Creston news … The feature event to be seen at the Nelson Fruit Fair this year will be the day and night Fireworks which will be put on by the Hitt’s Co. of Seattle, the Hitt Co. of recent years have supplied the pyrotechnic displays at the biggest Exhibitions in the West amongst others being the A.Y.P. Exposition, and as this will be the first display in the interior, it will no doubt prove a great attraction. The vaudeville programme will be the most pretentious ever attempted by the Fair management, several thousand having been spent on this item alone.

Cranbrook band … Band concerts will hereafter be played on Sunday afternoon at 4.15 instead of Sunday evening as heretofore. The city band, under the leadership of Bandmaster Austin, will play music at the band stand in front of the government building.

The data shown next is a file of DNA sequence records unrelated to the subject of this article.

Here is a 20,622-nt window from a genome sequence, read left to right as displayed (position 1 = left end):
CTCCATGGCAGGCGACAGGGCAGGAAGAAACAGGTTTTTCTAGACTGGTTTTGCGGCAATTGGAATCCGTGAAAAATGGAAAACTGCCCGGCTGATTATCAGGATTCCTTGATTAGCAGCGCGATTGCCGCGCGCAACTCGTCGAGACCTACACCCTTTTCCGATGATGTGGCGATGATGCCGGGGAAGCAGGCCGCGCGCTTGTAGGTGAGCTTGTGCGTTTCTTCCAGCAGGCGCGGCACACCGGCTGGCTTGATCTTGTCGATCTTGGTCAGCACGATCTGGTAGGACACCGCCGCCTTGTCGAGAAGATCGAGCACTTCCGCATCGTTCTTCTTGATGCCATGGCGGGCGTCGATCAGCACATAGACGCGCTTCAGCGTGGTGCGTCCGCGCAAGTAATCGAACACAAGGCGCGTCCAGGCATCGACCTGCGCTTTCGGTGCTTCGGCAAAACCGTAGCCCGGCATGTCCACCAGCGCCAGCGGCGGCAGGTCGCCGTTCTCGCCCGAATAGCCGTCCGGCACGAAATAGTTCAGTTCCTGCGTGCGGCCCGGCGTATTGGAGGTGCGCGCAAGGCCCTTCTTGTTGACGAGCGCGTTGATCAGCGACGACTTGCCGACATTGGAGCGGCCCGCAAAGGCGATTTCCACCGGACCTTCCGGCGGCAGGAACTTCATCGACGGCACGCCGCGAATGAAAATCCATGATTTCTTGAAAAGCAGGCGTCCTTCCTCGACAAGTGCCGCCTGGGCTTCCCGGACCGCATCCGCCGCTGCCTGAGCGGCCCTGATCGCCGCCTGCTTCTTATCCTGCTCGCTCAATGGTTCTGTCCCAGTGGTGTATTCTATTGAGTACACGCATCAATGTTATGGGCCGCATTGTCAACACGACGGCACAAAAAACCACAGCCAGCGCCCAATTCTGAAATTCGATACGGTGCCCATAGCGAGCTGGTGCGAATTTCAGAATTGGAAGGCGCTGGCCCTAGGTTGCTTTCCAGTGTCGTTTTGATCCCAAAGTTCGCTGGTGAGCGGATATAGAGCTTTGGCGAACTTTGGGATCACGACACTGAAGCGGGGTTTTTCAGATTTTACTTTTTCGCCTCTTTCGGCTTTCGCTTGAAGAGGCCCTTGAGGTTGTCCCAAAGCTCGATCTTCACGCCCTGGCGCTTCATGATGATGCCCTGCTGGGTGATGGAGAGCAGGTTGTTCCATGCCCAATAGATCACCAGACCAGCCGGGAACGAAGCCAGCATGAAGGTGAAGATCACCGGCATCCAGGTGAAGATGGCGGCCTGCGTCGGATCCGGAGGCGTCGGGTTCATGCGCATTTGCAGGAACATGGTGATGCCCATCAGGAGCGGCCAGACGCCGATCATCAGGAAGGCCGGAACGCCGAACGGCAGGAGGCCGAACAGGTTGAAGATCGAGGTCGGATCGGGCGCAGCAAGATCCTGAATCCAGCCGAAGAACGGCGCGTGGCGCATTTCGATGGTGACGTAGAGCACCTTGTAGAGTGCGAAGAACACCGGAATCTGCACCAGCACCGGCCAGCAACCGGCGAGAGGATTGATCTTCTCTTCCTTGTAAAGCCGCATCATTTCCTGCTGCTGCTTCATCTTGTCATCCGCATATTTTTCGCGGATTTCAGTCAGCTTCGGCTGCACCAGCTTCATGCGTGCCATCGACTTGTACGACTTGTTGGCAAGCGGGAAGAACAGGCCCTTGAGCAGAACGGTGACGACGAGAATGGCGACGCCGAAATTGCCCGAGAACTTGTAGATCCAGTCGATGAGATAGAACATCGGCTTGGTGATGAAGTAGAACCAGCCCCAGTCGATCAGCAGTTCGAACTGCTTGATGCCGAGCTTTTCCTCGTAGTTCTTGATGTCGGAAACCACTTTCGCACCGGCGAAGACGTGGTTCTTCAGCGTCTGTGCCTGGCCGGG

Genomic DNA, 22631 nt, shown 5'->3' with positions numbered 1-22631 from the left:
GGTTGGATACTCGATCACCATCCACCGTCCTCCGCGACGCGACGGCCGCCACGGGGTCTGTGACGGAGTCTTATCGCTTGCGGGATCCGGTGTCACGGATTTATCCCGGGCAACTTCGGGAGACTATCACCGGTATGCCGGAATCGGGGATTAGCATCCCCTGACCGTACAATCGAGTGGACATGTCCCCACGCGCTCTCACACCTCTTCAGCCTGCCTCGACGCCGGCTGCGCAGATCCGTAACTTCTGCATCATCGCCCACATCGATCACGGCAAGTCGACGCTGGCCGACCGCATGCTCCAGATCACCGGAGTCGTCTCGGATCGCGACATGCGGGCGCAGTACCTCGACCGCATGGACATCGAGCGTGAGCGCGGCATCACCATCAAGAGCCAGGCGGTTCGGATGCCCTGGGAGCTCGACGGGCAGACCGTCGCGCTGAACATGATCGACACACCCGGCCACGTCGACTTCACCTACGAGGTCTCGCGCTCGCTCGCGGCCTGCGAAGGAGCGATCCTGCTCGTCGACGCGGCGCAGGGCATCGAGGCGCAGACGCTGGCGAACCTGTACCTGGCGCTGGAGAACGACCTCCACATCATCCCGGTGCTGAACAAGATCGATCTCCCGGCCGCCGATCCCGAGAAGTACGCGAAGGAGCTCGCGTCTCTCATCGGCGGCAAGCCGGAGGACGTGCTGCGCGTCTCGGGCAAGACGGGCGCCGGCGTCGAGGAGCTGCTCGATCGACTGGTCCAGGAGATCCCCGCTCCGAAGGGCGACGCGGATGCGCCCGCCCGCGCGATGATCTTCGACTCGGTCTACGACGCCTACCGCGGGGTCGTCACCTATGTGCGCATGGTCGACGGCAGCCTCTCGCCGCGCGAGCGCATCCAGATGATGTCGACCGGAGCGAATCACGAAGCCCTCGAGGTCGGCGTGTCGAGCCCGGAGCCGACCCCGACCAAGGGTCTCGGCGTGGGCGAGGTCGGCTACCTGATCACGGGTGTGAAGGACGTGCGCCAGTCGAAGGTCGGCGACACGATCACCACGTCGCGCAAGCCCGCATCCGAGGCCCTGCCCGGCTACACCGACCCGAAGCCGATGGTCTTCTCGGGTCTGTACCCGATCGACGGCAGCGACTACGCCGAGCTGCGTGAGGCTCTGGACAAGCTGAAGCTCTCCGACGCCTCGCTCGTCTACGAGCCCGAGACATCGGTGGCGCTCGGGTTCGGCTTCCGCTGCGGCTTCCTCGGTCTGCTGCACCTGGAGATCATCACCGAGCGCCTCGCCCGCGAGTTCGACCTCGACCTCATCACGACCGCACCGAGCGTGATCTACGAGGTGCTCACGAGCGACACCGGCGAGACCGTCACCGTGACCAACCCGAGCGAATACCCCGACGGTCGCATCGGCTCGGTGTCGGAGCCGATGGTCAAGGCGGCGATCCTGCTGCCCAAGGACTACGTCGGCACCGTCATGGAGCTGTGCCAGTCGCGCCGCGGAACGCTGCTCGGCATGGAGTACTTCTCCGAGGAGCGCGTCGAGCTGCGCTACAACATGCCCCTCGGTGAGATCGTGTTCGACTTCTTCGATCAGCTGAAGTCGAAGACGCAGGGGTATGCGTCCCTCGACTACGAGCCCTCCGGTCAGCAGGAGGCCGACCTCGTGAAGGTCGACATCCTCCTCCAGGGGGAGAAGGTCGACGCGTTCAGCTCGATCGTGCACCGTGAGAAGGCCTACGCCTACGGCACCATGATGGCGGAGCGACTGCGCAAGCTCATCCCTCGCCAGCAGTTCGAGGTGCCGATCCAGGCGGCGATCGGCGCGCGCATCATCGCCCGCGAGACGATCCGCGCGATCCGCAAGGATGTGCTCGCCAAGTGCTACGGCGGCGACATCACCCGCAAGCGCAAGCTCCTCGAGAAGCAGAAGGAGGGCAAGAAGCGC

Waldo news … Mr. Hislop reports that there are forty-one scholars in the school and others seeking admission. The residents of Waldo must set about getting a new school, as the present one is crowded, and so many children in a small room is unhealthy. Air space is at a premium.

Moyie school … The public school opened last week with a large attendance. The teaching staff consists of Miss Mar­tin, of Wardner, and Miss Johnson, of Revelstoke. Both teachers are graduates of the Provincial Normal School and are well known in this district. Miss Johnson, who for­merly taught in Elko and Wardner, has recently taken a special training in primary work and now has charge of the primary division here, while Miss Martin is teaching the senior division.